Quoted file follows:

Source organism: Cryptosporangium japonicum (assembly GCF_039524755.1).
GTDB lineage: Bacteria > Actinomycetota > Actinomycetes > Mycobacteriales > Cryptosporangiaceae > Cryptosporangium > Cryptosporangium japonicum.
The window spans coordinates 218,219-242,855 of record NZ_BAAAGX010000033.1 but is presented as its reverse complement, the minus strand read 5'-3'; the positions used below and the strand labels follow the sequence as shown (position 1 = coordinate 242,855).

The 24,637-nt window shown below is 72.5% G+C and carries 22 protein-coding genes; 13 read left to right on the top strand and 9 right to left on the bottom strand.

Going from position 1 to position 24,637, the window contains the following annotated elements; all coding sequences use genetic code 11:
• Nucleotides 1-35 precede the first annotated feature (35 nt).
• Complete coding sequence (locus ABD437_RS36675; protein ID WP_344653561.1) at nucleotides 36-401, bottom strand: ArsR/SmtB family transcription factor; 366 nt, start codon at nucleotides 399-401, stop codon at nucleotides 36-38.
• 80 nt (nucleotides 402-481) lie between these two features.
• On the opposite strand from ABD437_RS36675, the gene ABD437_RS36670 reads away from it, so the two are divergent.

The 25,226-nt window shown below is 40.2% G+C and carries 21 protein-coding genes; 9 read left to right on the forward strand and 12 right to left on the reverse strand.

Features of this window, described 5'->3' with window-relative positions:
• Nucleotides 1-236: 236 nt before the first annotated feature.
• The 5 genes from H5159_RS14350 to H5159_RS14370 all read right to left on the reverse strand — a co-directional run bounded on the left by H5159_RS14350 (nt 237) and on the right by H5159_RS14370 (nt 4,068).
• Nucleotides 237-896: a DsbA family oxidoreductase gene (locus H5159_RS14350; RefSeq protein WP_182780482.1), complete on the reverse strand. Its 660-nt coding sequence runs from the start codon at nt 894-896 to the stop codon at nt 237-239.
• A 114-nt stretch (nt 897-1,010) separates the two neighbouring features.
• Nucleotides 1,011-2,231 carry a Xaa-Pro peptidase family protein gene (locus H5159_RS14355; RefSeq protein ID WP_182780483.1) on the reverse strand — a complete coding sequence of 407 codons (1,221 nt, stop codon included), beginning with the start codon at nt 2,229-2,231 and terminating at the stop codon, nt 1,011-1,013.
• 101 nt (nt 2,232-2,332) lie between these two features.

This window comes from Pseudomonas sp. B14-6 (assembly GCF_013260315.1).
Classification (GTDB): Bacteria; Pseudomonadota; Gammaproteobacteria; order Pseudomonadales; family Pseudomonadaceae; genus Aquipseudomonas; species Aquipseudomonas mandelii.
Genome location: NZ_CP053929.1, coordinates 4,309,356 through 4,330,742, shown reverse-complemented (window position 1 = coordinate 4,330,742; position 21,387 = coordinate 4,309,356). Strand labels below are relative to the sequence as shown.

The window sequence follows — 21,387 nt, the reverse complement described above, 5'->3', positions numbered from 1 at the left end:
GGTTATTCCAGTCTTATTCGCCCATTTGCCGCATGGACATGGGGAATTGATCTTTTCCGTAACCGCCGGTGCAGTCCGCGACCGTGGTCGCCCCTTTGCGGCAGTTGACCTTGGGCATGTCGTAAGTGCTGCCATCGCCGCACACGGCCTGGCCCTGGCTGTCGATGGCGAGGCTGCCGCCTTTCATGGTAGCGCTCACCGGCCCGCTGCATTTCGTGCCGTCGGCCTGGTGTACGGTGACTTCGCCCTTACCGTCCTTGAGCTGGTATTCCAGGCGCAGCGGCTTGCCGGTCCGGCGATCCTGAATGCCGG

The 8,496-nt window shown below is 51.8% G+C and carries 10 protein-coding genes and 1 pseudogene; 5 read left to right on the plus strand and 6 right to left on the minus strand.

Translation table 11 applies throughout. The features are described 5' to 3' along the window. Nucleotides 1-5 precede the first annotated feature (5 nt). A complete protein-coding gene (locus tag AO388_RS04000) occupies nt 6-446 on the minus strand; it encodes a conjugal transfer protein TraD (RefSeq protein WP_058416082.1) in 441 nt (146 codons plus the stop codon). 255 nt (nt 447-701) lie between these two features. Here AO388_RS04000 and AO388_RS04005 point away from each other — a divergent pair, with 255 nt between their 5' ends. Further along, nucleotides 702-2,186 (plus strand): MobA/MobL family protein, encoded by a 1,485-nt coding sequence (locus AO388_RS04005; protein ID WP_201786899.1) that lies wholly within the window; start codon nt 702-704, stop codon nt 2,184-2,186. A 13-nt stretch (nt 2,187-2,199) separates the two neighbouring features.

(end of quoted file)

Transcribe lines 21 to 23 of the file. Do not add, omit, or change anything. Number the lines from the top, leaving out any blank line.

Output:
The window sequence follows — 21,387 nt, the reverse complement described above, 5'->3', positions numbered from 1 at the left end:
GGTTATTCCAGTCTTATTCGCCCATTTGCCGCATGGACATGGGGAATTGATCTTTTCCGTAACCGCCGGTGCAGTCCGCGACCGTGGTCGCCCCTTTGCGGCAGTTGACCTTGGGCATGTCGTAAGTGCTGCCATCGCCGCACACGGCCTGGCCCTGGCTGTCGATGGCGAGGCTGCCGCCTTTCATGGTAGCGCTCACCGGCCCGCTGCATTTCGTGCCGTCGGCCTGGTGTACGGTGACTTCGCCCTTACCGTCCTTGAGCTGGTATTCCAGGCGCAGCGGCTTGCCGGTCCGGCGATCCTGAATGCCGG

The 8,496-nt window shown below is 51.8% G+C and carries 10 protein-coding genes and 1 pseudogene; 5 read left to right on the plus strand and 6 right to left on the minus strand.